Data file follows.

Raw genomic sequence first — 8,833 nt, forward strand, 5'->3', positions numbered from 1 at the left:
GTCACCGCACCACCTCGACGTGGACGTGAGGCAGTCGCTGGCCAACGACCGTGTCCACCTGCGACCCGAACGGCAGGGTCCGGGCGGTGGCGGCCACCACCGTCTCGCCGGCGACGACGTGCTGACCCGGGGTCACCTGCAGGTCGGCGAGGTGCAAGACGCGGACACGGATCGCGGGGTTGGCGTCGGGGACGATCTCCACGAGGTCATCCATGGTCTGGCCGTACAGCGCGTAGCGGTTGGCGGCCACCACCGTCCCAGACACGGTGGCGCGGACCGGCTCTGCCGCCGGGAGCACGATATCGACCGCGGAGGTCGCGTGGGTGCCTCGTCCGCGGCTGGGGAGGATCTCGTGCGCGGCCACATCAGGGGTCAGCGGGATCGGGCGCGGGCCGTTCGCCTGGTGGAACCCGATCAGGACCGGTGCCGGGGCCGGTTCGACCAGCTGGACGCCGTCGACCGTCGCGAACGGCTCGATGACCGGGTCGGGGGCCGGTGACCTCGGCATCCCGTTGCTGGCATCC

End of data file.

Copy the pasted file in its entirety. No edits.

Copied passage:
Raw genomic sequence first — 8,833 nt, forward strand, 5'->3', positions numbered from 1 at the left:
GTCACCGCACCACCTCGACGTGGACGTGAGGCAGTCGCTGGCCAACGACCGTGTCCACCTGCGACCCGAACGGCAGGGTCCGGGCGGTGGCGGCCACCACCGTCTCGCCGGCGACGACGTGCTGACCCGGGGTCACCTGCAGGTCGGCGAGGTGCAAGACGCGGACACGGATCGCGGGGTTGGCGTCGGGGACGATCTCCACGAGGTCATCCATGGTCTGGCCGTACAGCGCGTAGCGGTTGGCGGCCACCACCGTCCCAGACACGGTGGCGCGGACCGGCTCTGCCGCCGGGAGCACGATATCGACCGCGGAGGTCGCGTGGGTGCCTCGTCCGCGGCTGGGGAGGATCTCGTGCGCGGCCACATCAGGGGTCAGCGGGATCGGGCGCGGGCCGTTCGCCTGGTGGAACCCGATCAGGACCGGTGCCGGGGCCGGTTCGACCAGCTGGACGCCGTCGACCGTCGCGAACGGCTCGATGACCGGGTCGGGGGCCGGTGACCTCGGCATCCCGTTGCTGGCATCC